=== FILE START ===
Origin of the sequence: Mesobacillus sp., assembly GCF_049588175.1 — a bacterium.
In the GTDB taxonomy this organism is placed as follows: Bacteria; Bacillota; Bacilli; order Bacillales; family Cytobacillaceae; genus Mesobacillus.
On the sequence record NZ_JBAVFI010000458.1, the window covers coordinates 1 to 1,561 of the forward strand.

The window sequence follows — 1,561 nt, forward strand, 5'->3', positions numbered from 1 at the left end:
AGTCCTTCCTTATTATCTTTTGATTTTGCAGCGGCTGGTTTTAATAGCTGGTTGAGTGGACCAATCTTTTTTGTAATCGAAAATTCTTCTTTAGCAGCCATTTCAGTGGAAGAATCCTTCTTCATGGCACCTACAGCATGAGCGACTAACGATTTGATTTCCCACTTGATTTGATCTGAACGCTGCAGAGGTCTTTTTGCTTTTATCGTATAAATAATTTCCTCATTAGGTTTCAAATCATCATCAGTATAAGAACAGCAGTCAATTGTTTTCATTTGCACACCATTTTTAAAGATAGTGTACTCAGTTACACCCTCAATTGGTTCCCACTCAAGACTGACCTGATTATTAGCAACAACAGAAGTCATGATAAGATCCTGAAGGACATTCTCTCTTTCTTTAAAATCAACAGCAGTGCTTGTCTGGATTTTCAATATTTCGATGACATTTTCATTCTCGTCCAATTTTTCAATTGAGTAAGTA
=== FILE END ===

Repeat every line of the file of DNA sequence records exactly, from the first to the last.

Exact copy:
Origin of the sequence: Mesobacillus sp., assembly GCF_049588175.1 — a bacterium.
In the GTDB taxonomy this organism is placed as follows: Bacteria; Bacillota; Bacilli; order Bacillales; family Cytobacillaceae; genus Mesobacillus.
On the sequence record NZ_JBAVFI010000458.1, the window covers coordinates 1 to 1,561 of the forward strand.

The window sequence follows — 1,561 nt, forward strand, 5'->3', positions numbered from 1 at the left end:
AGTCCTTCCTTATTATCTTTTGATTTTGCAGCGGCTGGTTTTAATAGCTGGTTGAGTGGACCAATCTTTTTTGTAATCGAAAATTCTTCTTTAGCAGCCATTTCAGTGGAAGAATCCTTCTTCATGGCACCTACAGCATGAGCGACTAACGATTTGATTTCCCACTTGATTTGATCTGAACGCTGCAGAGGTCTTTTTGCTTTTATCGTATAAATAATTTCCTCATTAGGTTTCAAATCATCATCAGTATAAGAACAGCAGTCAATTGTTTTCATTTGCACACCATTTTTAAAGATAGTGTACTCAGTTACACCCTCAATTGGTTCCCACTCAAGACTGACCTGATTATTAGCAACAACAGAAGTCATGATAAGATCCTGAAGGACATTCTCTCTTTCTTTAAAATCAACAGCAGTGCTTGTCTGGATTTTCAATATTTCGATGACATTTTCATTCTCGTCCAATTTTTCAATTGAGTAAGTA